I do use a tangential toolholder and I experimented with a version to take cylindrical tool bits. Due to the extremely large radius on the tool (If sharpened in the conventional tangential way), you can only take very small cuts I didn't find that the surface finish was any better than for the swan neck tool, which could take much deeper cuts and still give an excellent finish.
It would seem that there isn't any special way to grind round tool bits, apart from grinding conventional shapes. So it looks as though I have been doing the sharpening correctly for all these years!
Perhaps I should explain a little more. I have made several swan neck tool holders, which I use on my shaper and lathe. I always get an excellent finish from this type of tool. I use round tool steel because it isn't possible to use a broach when making these tool holders, much simpler to drill a hole!
I don't normally grind a flat on the tool, preferring to align it by eye. I assume that grinding the tool shape is similar to that used on square section tools, just wondering if I am missing something?
Swan neck tools are hardly ever seen these days, which is a pity, as tool chatter is frequently a topic of discussion. If folk tried a swan neck tool when they have chatter problems, they might be amazed at the results.
I have several tool holders that take cylindrical HSS blanks. I normally grind the blanks to an approximation of tool shapes that one would grind on a square section HSS blank. It never occurred to me to do otherwise. I suddenly thought that maybe I had got this all wrong and there were some crafty ways of grinding round blanks.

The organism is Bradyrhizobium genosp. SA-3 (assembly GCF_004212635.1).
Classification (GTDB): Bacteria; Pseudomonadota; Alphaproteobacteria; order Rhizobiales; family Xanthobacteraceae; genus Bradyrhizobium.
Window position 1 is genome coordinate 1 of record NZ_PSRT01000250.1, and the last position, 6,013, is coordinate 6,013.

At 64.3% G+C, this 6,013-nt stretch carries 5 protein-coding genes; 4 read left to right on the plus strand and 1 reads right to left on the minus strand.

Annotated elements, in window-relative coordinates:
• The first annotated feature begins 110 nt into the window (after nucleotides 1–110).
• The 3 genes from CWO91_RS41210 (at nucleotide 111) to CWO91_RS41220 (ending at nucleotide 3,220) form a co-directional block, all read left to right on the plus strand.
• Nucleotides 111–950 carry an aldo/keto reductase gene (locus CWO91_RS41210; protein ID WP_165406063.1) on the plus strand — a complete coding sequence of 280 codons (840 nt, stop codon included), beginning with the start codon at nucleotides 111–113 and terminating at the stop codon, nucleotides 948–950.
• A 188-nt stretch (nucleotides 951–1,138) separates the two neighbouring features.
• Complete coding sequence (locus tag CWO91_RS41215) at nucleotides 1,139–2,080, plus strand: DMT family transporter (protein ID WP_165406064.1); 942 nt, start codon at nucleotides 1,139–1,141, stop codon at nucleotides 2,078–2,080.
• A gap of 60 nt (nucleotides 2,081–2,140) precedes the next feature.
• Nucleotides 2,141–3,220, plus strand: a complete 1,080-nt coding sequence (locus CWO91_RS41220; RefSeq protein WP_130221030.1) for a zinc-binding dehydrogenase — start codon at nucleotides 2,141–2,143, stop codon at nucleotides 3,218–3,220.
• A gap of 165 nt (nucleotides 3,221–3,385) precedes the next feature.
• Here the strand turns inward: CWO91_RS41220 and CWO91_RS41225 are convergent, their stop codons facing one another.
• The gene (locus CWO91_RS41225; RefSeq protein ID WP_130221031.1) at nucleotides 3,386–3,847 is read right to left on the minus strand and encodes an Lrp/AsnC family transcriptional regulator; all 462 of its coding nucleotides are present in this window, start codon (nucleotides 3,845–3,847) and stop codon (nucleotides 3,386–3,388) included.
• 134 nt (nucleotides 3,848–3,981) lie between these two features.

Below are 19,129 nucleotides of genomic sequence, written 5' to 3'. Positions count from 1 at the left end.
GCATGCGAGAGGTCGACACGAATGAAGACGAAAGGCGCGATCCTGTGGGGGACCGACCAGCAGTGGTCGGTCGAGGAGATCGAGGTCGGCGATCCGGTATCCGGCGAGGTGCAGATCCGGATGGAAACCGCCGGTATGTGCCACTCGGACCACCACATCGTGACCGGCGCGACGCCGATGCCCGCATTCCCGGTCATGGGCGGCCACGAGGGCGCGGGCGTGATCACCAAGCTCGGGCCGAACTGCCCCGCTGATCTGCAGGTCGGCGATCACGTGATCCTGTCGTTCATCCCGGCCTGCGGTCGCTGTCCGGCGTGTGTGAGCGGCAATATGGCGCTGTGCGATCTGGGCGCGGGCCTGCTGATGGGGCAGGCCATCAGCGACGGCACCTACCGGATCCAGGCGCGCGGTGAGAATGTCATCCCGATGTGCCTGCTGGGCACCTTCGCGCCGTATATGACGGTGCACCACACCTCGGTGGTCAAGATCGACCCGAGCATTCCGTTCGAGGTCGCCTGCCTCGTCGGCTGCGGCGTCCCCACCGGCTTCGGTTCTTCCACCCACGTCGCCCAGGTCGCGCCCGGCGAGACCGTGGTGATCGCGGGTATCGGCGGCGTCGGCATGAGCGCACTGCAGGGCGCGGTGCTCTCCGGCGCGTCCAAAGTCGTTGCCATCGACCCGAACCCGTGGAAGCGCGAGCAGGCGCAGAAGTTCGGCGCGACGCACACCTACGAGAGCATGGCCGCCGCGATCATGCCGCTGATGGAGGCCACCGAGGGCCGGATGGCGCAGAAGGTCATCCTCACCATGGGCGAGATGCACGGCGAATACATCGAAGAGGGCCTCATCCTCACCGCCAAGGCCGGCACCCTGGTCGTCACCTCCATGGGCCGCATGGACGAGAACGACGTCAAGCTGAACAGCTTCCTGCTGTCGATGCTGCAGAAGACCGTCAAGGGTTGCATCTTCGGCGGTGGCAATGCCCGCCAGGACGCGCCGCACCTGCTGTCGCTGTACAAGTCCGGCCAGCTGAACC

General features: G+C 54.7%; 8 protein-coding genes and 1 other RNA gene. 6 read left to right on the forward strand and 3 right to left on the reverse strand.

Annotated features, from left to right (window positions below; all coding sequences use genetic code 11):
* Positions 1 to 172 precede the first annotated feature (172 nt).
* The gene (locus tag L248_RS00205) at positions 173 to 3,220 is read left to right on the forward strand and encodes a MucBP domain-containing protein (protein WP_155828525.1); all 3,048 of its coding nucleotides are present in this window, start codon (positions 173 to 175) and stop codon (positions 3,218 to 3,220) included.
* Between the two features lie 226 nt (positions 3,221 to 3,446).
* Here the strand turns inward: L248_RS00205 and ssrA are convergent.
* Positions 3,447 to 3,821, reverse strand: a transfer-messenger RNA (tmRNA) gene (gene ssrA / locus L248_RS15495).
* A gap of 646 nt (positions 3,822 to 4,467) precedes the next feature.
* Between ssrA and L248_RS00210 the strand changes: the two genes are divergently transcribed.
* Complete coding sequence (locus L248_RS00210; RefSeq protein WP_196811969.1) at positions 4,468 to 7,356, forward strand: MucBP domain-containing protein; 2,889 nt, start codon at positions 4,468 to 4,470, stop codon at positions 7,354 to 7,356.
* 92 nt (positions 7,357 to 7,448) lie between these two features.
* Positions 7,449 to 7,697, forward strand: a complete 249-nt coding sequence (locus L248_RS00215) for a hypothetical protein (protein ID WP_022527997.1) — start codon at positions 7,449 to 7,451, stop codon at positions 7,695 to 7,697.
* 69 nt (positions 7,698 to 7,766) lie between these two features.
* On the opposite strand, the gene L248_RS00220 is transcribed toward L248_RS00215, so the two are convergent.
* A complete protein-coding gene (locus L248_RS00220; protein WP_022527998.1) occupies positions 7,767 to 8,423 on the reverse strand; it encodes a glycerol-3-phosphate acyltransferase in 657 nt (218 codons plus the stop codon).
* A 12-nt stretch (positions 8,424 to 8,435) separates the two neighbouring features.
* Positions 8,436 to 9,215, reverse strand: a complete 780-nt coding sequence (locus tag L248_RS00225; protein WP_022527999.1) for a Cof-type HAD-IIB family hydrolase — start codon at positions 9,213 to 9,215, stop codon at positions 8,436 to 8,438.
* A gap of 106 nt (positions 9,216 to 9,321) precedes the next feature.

Have I been doing things wrong for all these years?
Edited By Andrew Tinsley on 07/01/2022 17:57:03
|Thread: Digital Caliper - again, sorry|
Anyone found an inexpensive left handed caliper. Most seem to be north of £50 which is a lot for limited use on a lathe.
Happy New Year.
|Thread: Middle of Lidl|
I would not hesitate to use the Lidl drills for pilot hole use. They are cheap and incredible good quality, the grind is also extremely accurate. I use them for 90 % of the time, although I have Dormer sets on the shelf. Try them and be pleasantly surprised!
|Thread: Which graduating tool?|
Looks as if I shall go for the Fallow's design,
Edited By Andrew Tinsley on 09/12/2021 21:56:47
Thanks gentlemen. I suspected that there was little difference between the two designs in terms of performance.
I am looking for a graduating tool. Hemingway do two kits. One is the Radford design and the other is the Fallows's design at half the price. They both seem to have more or less the same specifications as regards graduating.. Can anyone comment as to why I should pay twice as much for the Radford design? I shall be using such a tool on a fairly infrequent basis, so maybe the beefier engineering of the Radford tool will be overkill?
Come to that, is there any other design that is available? I have not got the energy to design one myself!